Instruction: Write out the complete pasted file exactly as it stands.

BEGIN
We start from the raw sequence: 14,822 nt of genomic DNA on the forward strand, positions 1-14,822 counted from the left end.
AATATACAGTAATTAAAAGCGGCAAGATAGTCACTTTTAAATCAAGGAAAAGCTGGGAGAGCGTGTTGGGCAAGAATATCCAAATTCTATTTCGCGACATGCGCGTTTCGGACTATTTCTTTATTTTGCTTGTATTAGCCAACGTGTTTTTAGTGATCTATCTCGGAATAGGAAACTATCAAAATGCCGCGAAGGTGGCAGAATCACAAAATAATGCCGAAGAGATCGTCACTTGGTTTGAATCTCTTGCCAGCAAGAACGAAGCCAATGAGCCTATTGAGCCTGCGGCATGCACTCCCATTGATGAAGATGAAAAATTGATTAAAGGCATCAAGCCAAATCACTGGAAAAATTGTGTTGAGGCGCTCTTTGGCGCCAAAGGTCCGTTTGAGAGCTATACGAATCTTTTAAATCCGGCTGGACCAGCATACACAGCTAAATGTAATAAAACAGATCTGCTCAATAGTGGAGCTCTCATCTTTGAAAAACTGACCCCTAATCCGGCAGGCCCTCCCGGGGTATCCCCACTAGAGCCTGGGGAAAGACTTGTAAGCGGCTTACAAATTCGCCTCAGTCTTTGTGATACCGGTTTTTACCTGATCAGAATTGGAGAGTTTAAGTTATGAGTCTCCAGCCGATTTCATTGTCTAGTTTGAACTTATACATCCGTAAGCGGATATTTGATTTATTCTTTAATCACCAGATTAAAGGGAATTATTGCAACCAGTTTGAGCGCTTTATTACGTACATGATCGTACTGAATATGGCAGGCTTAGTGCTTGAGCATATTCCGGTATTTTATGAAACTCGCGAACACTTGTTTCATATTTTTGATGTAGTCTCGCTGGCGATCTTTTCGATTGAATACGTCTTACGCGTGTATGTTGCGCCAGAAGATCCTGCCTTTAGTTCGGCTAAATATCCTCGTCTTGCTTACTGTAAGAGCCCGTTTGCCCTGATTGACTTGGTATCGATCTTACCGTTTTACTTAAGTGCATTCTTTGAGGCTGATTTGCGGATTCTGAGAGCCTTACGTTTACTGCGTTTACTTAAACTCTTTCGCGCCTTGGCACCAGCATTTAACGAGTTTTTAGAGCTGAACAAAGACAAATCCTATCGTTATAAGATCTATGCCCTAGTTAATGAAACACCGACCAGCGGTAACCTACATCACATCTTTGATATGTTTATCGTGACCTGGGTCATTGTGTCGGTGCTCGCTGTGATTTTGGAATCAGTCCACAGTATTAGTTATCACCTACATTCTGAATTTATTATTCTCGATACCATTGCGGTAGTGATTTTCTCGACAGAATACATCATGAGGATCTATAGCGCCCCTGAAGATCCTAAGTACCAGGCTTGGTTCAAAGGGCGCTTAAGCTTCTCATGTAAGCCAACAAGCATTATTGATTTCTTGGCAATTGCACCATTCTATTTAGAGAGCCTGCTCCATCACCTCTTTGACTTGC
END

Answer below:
We start from the raw sequence: 14,822 nt of genomic DNA on the forward strand, positions 1-14,822 counted from the left end.
AATATACAGTAATTAAAAGCGGCAAGATAGTCACTTTTAAATCAAGGAAAAGCTGGGAGAGCGTGTTGGGCAAGAATATCCAAATTCTATTTCGCGACATGCGCGTTTCGGACTATTTCTTTATTTTGCTTGTATTAGCCAACGTGTTTTTAGTGATCTATCTCGGAATAGGAAACTATCAAAATGCCGCGAAGGTGGCAGAATCACAAAATAATGCCGAAGAGATCGTCACTTGGTTTGAATCTCTTGCCAGCAAGAACGAAGCCAATGAGCCTATTGAGCCTGCGGCATGCACTCCCATTGATGAAGATGAAAAATTGATTAAAGGCATCAAGCCAAATCACTGGAAAAATTGTGTTGAGGCGCTCTTTGGCGCCAAAGGTCCGTTTGAGAGCTATACGAATCTTTTAAATCCGGCTGGACCAGCATACACAGCTAAATGTAATAAAACAGATCTGCTCAATAGTGGAGCTCTCATCTTTGAAAAACTGACCCCTAATCCGGCAGGCCCTCCCGGGGTATCCCCACTAGAGCCTGGGGAAAGACTTGTAAGCGGCTTACAAATTCGCCTCAGTCTTTGTGATACCGGTTTTTACCTGATCAGAATTGGAGAGTTTAAGTTATGAGTCTCCAGCCGATTTCATTGTCTAGTTTGAACTTATACATCCGTAAGCGGATATTTGATTTATTCTTTAATCACCAGATTAAAGGGAATTATTGCAACCAGTTTGAGCGCTTTATTACGTACATGATCGTACTGAATATGGCAGGCTTAGTGCTTGAGCATATTCCGGTATTTTATGAAACTCGCGAACACTTGTTTCATATTTTTGATGTAGTCTCGCTGGCGATCTTTTCGATTGAATACGTCTTACGCGTGTATGTTGCGCCAGAAGATCCTGCCTTTAGTTCGGCTAAATATCCTCGTCTTGCTTACTGTAAGAGCCCGTTTGCCCTGATTGACTTGGTATCGATCTTACCGTTTTACTTAAGTGCATTCTTTGAGGCTGATTTGCGGATTCTGAGAGCCTTACGTTTACTGCGTTTACTTAAACTCTTTCGCGCCTTGGCACCAGCATTTAACGAGTTTTTAGAGCTGAACAAAGACAAATCCTATCGTTATAAGATCTATGCCCTAGTTAATGAAACACCGACCAGCGGTAACCTACATCACATCTTTGATATGTTTATCGTGACCTGGGTCATTGTGTCGGTGCTCGCTGTGATTTTGGAATCAGTCCACAGTATTAGTTATCACCTACATTCTGAATTTATTATTCTCGATACCATTGCGGTAGTGATTTTCTCGACAGAATACATCATGAGGATCTATAGCGCCCCTGAAGATCCTAAGTACCAGGCTTGGTTCAAAGGGCGCTTAAGCTTCTCATGTAAGCCAACAAGCATTATTGATTTCTTGGCAATTGCACCATTCTATTTAGAGAGCCTGCTCCATCACCTCTTTGACTTGC